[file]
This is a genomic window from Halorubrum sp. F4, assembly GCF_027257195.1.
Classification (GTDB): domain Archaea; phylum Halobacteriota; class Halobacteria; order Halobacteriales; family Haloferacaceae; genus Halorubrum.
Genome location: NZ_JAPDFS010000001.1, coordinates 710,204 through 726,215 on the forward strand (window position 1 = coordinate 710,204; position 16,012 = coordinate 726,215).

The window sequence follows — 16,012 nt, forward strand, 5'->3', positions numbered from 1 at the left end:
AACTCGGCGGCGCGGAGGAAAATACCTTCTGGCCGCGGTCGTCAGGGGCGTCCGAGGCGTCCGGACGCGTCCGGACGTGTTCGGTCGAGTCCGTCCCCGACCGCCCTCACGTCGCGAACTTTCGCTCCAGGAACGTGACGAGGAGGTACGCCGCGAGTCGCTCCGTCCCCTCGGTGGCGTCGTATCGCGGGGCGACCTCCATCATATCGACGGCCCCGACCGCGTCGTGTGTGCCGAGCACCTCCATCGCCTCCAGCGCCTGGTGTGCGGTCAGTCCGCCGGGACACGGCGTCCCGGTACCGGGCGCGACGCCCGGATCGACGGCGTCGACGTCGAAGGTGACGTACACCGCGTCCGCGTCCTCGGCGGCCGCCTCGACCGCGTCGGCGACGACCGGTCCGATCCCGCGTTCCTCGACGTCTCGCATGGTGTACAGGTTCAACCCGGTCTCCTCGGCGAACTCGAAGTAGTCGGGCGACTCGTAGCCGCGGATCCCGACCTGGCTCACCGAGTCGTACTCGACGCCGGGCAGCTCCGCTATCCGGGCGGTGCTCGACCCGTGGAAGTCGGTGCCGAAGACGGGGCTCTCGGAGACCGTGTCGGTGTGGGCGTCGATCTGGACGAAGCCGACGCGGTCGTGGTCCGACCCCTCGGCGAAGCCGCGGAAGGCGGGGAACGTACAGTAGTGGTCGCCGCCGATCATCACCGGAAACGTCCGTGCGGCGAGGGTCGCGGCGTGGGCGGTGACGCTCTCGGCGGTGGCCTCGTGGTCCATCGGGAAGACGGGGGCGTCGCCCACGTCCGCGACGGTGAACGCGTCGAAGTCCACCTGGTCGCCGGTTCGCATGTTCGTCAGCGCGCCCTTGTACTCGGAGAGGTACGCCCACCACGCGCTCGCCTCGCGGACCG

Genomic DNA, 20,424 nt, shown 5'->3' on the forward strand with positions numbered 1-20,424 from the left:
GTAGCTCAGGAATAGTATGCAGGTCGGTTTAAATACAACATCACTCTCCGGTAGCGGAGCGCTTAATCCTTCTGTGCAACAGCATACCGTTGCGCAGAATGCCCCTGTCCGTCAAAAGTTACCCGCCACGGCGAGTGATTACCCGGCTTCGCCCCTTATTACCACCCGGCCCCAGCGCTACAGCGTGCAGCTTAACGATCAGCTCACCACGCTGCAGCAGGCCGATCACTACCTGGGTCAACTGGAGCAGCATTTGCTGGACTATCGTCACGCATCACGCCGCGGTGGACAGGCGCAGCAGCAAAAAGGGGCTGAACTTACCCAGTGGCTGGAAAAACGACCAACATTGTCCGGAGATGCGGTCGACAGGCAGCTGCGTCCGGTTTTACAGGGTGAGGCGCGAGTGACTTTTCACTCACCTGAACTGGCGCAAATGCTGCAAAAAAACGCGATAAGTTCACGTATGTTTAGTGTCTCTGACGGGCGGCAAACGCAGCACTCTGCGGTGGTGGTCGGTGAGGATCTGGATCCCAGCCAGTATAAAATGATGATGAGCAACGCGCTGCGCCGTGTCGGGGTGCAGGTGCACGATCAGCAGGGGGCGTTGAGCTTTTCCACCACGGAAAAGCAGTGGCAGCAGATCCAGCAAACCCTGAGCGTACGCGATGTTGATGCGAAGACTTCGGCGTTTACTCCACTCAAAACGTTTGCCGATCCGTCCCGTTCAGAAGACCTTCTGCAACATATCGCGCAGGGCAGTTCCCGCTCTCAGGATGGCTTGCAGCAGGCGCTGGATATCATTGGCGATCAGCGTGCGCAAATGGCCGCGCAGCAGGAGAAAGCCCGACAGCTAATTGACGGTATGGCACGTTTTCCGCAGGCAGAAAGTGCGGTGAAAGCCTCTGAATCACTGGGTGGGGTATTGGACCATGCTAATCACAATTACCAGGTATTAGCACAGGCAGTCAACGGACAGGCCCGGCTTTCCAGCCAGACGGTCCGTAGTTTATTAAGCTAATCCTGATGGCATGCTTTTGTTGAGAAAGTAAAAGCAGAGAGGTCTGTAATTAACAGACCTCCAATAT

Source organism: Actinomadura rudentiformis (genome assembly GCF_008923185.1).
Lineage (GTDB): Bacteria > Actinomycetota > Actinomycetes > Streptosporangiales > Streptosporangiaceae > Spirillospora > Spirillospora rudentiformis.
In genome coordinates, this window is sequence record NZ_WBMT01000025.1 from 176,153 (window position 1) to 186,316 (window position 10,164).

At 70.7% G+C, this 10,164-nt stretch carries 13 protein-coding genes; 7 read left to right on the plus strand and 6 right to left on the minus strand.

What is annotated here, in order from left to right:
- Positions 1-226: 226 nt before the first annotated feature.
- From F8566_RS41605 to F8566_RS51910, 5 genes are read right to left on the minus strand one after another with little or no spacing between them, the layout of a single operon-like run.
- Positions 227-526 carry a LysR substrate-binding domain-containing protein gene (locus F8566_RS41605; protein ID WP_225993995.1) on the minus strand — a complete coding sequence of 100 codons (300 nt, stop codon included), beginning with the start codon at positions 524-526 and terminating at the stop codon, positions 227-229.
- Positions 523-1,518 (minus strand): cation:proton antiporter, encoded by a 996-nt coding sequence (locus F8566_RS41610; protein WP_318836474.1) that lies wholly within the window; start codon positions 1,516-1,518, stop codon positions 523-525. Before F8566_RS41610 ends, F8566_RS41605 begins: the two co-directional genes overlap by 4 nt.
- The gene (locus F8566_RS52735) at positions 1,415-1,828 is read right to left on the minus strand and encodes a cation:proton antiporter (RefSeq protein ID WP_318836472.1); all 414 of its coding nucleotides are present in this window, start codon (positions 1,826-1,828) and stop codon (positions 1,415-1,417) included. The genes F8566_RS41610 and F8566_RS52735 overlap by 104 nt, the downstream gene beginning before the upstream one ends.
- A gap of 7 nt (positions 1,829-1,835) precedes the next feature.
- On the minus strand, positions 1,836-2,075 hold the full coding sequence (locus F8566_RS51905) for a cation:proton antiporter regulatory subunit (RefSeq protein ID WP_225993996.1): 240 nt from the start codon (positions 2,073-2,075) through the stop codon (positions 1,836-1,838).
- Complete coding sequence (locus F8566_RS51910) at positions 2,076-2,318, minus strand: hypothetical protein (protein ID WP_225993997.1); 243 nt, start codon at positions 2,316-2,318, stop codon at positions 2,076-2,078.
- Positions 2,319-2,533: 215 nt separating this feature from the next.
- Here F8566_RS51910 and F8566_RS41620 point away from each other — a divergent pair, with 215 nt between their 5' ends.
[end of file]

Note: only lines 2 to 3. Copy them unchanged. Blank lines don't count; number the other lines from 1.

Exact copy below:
Classification (GTDB): domain Archaea; phylum Halobacteriota; class Halobacteria; order Halobacteriales; family Haloferacaceae; genus Halorubrum.
Genome location: NZ_JAPDFS010000001.1, coordinates 710,204 through 726,215 on the forward strand (window position 1 = coordinate 710,204; position 16,012 = coordinate 726,215).